What to do when your pressure washer won't build pressure

What to do when your pressure washer won't build pressure
(Image credit: Getty Images)

There’s nothing like the satisfaction of admiring the transformation after you’ve pressure washed your home. However, it can be frustrating if your pressure washer isn’t cooperating. Here we’ll walk you through what to do when your pressure washer won’t build pressure.

With basic troubleshooting know-how, you can address issues and focus on the task at hand. We’ll look at common causes of a lack of pressure and how to tackle them. Pressure washers offer a fantastic way to prevent the accumulation of moss and algae that can cause problems in the long term. If your pressure washer is beyond repair, why not check out our guide to the best pressure washers (opens in new tab)?

For now, we’ll dive into what to do when your pressure washer won’t build pressure. 

What to do when your pressure washer won’t build pressure

What the expert says…

“Proactive home maintenance can be the difference between mitigating small issues now or tackling more costly home repairs down the line,” says Courtney Klosterman, Consumer Trends Expert at Hippo.

Unsure what to do when your pressure washer won’t build pressure? We’ll walk you through the steps to take.

If your device won’t build pressure, it could be a sign of a blockage. Turn off the engine and detach the hose before taking a closer look. Remove any debris trapped in the nozzle. Check that you’re using a nozzle designed for high pressure rather than a gentler, fan-type. The nozzle will need replacing if damaged.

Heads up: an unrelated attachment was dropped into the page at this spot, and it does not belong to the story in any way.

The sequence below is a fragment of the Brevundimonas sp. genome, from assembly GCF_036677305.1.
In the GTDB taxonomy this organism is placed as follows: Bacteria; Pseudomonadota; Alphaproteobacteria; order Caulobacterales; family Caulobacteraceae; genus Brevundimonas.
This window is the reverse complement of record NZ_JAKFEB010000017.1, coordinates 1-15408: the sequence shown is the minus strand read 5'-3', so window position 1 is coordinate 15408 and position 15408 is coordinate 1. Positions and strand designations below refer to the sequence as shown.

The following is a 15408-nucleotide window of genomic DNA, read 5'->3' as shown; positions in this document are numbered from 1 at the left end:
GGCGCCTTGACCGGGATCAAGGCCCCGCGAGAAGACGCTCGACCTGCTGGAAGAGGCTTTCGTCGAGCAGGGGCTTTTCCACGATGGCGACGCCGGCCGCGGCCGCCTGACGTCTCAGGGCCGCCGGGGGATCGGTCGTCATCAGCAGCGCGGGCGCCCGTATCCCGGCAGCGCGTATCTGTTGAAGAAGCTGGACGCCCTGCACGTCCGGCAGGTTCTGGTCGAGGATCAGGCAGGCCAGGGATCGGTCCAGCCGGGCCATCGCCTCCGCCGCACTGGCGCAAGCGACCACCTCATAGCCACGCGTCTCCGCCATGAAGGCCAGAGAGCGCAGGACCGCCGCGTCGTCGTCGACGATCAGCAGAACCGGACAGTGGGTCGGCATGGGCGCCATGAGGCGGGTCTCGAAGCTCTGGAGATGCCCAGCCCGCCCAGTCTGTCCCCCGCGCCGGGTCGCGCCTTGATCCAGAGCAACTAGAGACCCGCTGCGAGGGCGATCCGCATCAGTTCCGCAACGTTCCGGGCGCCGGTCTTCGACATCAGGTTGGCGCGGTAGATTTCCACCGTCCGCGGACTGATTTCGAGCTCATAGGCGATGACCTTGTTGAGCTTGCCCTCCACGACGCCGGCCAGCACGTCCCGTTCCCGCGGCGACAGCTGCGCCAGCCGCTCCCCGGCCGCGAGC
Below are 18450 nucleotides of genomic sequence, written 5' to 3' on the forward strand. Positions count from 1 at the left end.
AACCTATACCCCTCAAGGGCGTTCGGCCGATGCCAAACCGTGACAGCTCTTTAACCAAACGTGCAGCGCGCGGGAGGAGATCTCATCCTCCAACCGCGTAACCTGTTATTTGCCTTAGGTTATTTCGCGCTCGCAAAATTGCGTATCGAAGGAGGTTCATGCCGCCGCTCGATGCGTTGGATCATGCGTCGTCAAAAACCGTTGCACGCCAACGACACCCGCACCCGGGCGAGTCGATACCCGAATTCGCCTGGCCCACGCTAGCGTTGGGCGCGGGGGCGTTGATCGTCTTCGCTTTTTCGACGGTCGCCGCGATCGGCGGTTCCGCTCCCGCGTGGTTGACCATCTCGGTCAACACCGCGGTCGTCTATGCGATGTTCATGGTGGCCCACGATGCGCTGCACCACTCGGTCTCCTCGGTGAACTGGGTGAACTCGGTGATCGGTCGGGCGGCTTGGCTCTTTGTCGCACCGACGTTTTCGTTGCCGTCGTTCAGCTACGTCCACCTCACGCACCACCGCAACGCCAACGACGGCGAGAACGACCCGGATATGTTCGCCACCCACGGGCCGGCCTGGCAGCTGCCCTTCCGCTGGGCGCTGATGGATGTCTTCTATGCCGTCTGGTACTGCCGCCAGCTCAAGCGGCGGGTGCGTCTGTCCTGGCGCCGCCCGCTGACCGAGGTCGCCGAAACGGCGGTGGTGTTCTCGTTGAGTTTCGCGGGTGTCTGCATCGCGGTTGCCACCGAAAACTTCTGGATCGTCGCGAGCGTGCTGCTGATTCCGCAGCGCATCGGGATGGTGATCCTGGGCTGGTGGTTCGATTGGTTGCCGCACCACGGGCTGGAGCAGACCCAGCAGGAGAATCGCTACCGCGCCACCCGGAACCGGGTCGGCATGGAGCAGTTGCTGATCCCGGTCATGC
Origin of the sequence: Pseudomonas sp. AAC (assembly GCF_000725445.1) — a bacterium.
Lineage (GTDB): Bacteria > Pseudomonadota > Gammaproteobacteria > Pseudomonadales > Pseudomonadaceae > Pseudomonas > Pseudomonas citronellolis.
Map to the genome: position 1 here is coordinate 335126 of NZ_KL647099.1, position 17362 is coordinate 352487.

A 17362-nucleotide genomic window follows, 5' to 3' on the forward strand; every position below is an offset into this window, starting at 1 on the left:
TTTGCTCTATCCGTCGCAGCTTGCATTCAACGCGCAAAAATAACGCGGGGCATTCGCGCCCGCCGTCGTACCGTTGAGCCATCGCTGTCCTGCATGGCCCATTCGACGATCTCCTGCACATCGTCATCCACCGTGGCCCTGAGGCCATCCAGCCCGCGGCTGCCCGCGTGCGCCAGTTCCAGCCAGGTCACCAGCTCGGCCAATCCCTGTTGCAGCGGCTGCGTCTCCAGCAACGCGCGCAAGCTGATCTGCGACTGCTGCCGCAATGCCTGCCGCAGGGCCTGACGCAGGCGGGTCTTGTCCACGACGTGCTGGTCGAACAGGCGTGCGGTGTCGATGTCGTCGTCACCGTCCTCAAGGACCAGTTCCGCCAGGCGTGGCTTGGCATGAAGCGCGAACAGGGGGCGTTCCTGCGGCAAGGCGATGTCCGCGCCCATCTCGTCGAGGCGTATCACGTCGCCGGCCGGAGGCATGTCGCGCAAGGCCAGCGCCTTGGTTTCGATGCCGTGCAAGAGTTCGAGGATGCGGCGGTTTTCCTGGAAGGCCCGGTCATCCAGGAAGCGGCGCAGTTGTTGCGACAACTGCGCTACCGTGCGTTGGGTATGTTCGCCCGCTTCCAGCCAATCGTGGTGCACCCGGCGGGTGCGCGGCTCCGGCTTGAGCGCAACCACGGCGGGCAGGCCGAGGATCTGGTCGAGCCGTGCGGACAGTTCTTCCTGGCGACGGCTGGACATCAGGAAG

It pays to be patient when pressure washing. Allow water to run through the hose for a minute to remove trapped air before using your device. Once the water is on, squeeze the trigger to eliminate air pockets. 

Another possible source of the problem could be insufficient pressure from your water supply, according to manufacturer Simpson (opens in new tab). You’ll need a minimum of 20 PSI which shouldn’t pose a problem for most American households, though you may need a shorter hose if you have a well.

The further the water travels, the more likely it is to lose pressure. That’s why a long hose is often a cause of low pressure. A rookie error is to hold the hose vertically, which makes it hard to build up sufficient pressure. 

Using an electric pressure washer? Be sure to connect your device directly to your power supply. An extension cable is a common culprit of low pressure and can lead to stalling.

Discover more guides for the garden…

Best chainsaws (opens in new tab)
Best leaf blowers (opens in new tab)
Best patio heaters (opens in new tab)
Best inflatable hot tubs (opens in new tab)

Louise Bond

Louise Bond is a UK-based writer specializing in health and wellbeing. She has over eight years of experience in management within health and care and brings this passion and expertise to her writing. Louise has been published in The Guardian, Live Science, Fit & Well, Tom’s Guide, Planet Mindful, Breathe, and Psychreg. She is at her happiest when she is out in nature, whether that’s on an invigorating hike or pottering in the garden.

With contributions from